Economics Working Paper 19114
Abstract: In 1919, John Maynard Keynes wrote his famous tract, The Economic Consequences of the Peace. In that work he anticipated the collapse of the first era of globalization that began in the mid nineteenth century. He admonished the short-sighted assumption that these years of relative peace and prosperity for many was a permanent norm, interrupted only briefly by the Great War. The diplomatic failures, lapses in leadership and promotion of narrow interests and vision outlined by Keynes underpinned his prediction of a backlash of economic nationalism, trade protectionism and recession.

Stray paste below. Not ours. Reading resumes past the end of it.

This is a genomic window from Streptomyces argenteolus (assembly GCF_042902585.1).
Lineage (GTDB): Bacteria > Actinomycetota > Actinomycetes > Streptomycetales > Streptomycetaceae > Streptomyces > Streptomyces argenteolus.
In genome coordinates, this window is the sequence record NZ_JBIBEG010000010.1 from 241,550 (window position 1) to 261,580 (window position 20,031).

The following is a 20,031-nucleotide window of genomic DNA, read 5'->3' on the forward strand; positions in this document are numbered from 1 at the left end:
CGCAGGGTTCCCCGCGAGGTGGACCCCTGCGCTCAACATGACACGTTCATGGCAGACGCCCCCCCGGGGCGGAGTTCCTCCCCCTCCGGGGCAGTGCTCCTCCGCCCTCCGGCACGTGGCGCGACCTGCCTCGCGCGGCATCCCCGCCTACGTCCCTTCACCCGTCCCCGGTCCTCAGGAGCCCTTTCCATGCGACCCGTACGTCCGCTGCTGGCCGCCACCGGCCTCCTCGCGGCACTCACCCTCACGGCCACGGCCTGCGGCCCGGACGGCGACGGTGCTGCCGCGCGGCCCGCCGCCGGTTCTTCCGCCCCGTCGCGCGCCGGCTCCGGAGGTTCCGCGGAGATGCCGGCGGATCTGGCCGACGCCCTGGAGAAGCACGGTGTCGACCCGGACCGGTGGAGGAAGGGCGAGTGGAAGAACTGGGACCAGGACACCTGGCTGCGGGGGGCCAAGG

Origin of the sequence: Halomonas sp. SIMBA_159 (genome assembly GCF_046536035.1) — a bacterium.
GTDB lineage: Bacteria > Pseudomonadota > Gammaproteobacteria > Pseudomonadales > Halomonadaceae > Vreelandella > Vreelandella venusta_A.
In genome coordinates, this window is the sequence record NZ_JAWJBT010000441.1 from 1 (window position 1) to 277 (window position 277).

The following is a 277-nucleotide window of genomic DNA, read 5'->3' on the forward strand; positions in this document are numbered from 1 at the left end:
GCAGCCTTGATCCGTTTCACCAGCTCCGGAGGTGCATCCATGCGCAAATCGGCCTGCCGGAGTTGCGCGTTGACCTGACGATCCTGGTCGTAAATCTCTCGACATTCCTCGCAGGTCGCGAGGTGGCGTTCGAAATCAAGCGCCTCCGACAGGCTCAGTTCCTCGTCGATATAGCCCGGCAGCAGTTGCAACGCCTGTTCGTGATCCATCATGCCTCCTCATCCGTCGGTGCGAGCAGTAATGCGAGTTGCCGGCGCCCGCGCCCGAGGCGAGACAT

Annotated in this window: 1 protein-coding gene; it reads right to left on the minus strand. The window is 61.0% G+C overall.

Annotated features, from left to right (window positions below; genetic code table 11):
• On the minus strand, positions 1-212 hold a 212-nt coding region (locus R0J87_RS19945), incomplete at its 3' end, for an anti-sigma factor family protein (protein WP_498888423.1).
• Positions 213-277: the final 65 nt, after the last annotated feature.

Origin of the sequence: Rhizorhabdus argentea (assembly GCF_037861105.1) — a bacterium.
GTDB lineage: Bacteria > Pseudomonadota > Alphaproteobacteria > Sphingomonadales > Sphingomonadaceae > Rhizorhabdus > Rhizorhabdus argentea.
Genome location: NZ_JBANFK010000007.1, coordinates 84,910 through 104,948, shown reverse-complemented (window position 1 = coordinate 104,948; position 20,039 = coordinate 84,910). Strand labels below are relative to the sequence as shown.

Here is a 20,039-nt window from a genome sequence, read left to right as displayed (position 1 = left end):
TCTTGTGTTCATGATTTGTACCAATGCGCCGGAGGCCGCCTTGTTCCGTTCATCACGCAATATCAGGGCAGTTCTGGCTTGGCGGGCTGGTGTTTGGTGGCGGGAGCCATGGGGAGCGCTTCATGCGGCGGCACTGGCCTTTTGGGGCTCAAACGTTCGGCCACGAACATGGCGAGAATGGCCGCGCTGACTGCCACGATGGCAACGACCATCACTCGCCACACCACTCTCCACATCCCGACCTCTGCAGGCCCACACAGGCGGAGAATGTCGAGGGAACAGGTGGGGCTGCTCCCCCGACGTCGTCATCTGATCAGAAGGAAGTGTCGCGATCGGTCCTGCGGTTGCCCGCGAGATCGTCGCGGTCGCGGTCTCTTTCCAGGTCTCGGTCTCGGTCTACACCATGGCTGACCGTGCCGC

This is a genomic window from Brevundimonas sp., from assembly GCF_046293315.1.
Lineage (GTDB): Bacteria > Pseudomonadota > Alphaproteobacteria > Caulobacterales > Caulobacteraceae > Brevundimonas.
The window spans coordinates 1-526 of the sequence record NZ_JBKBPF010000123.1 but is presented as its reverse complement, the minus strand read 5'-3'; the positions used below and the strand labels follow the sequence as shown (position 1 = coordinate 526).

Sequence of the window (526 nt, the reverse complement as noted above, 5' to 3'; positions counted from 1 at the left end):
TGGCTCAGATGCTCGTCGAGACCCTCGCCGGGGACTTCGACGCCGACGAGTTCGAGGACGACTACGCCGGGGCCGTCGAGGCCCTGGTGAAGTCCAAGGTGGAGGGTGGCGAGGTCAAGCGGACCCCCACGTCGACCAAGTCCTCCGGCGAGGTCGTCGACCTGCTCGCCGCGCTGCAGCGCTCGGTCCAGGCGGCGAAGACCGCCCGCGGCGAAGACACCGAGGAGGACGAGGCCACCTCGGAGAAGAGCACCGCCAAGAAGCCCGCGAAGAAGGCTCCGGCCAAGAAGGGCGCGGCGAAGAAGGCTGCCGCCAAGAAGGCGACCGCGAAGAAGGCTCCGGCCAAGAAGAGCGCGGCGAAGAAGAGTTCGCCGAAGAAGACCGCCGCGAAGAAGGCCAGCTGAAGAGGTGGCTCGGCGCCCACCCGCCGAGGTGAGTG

The paper revisits the turning points in the evolution of the global economic system since 1919 by focusing primarily on the evolution of the international monetary system and policy cooperation/coordination. We identify four disruptions and examine how each prompted change in the underlying ideology about how the international monetary system should be organized: World War I, Bretton Woods, the Managed Float, and the 2007-2008 global financial crisis. Each turning point was characterized by different forms and institutions of cooperation, how rules (either explicit or implicit) were designed and implemented, and the crucial importance of the historical context.